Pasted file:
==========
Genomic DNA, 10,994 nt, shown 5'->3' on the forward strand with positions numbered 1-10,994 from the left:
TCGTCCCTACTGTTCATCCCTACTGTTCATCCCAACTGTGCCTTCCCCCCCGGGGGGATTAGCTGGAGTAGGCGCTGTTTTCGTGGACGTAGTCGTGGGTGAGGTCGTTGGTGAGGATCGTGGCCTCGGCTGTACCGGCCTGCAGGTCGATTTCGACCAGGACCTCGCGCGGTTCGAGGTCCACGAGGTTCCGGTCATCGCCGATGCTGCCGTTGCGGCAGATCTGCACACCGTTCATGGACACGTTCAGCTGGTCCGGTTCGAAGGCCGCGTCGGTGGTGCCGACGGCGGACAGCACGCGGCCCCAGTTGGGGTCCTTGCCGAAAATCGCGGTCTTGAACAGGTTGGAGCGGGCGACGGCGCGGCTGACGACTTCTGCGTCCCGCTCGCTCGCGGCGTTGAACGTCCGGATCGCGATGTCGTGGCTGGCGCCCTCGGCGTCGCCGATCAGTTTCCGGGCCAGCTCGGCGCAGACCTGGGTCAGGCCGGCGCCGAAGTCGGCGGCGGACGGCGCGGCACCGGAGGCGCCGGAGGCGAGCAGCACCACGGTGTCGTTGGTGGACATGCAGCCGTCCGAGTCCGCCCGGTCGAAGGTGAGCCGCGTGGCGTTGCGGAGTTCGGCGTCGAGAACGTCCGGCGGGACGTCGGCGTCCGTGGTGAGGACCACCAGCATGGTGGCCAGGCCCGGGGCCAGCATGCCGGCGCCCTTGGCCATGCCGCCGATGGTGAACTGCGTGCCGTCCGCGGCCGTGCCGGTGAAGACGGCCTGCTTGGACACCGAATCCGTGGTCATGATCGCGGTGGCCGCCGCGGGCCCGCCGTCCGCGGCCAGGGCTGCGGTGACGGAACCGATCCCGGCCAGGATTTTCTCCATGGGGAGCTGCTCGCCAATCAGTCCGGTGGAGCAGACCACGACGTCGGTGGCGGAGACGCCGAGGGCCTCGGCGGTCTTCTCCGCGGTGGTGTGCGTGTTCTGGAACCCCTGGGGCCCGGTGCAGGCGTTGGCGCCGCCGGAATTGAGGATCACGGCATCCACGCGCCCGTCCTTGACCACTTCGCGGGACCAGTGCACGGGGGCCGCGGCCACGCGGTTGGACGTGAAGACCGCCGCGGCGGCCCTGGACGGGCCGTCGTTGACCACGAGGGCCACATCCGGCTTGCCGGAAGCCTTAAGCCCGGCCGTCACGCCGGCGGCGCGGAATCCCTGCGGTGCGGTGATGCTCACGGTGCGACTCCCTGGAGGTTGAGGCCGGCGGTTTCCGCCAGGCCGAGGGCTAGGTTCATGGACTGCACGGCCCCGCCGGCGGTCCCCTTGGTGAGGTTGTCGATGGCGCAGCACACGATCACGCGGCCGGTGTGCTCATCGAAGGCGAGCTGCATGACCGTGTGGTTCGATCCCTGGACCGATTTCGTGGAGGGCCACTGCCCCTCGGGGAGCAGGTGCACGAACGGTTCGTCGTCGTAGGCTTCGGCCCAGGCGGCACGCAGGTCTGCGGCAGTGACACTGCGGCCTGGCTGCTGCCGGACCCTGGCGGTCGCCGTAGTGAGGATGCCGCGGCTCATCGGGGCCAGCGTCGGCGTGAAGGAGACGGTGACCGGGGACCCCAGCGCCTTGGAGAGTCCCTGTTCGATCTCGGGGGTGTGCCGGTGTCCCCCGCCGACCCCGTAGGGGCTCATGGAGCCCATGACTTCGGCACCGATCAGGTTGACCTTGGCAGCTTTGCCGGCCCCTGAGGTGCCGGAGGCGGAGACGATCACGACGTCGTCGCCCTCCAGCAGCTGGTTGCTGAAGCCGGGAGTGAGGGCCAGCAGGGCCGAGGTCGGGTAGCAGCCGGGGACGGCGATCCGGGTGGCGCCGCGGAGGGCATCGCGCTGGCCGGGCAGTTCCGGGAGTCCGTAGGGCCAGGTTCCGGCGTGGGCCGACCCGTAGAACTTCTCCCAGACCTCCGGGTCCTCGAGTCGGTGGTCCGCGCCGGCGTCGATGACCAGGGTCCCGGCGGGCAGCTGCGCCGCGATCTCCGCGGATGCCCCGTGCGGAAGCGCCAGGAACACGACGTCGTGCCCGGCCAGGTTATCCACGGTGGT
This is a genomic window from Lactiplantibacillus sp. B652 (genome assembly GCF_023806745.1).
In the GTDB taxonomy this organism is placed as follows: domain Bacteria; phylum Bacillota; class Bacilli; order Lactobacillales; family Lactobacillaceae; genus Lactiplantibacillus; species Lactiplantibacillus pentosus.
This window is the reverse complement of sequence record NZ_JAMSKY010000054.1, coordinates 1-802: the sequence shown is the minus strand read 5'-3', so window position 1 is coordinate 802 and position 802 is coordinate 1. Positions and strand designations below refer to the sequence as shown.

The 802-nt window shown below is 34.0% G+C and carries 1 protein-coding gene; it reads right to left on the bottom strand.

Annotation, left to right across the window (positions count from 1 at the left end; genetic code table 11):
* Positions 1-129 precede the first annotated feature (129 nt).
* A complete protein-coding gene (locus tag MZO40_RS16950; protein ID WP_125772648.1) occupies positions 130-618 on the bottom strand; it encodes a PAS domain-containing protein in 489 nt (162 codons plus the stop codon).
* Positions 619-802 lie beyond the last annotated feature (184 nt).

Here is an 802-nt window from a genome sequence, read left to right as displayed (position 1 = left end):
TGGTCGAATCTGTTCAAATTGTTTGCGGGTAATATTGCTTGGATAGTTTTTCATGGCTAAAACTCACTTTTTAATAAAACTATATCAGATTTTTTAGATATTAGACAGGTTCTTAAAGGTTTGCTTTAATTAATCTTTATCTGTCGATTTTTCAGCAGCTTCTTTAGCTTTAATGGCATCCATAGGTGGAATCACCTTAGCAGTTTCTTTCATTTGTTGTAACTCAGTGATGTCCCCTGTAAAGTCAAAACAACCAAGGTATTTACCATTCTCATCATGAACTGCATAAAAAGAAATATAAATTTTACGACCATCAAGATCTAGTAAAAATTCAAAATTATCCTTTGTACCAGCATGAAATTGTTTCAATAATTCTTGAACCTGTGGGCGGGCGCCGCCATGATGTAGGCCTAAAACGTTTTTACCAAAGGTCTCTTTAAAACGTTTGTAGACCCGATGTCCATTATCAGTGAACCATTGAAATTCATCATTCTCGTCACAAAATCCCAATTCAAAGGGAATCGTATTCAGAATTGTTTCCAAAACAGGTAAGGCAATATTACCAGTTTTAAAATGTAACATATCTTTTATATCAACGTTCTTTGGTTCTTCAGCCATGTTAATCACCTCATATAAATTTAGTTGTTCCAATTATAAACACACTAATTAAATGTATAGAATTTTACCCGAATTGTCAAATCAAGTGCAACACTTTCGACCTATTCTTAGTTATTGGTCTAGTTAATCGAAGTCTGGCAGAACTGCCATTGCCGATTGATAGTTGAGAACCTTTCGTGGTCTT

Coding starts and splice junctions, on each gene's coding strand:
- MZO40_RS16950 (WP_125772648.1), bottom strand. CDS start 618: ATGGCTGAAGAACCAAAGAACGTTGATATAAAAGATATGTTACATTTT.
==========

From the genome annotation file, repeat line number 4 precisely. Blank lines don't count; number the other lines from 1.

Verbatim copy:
In the GTDB taxonomy this organism is placed as follows: domain Bacteria; phylum Bacillota; class Bacilli; order Lactobacillales; family Lactobacillaceae; genus Lactiplantibacillus; species Lactiplantibacillus pentosus.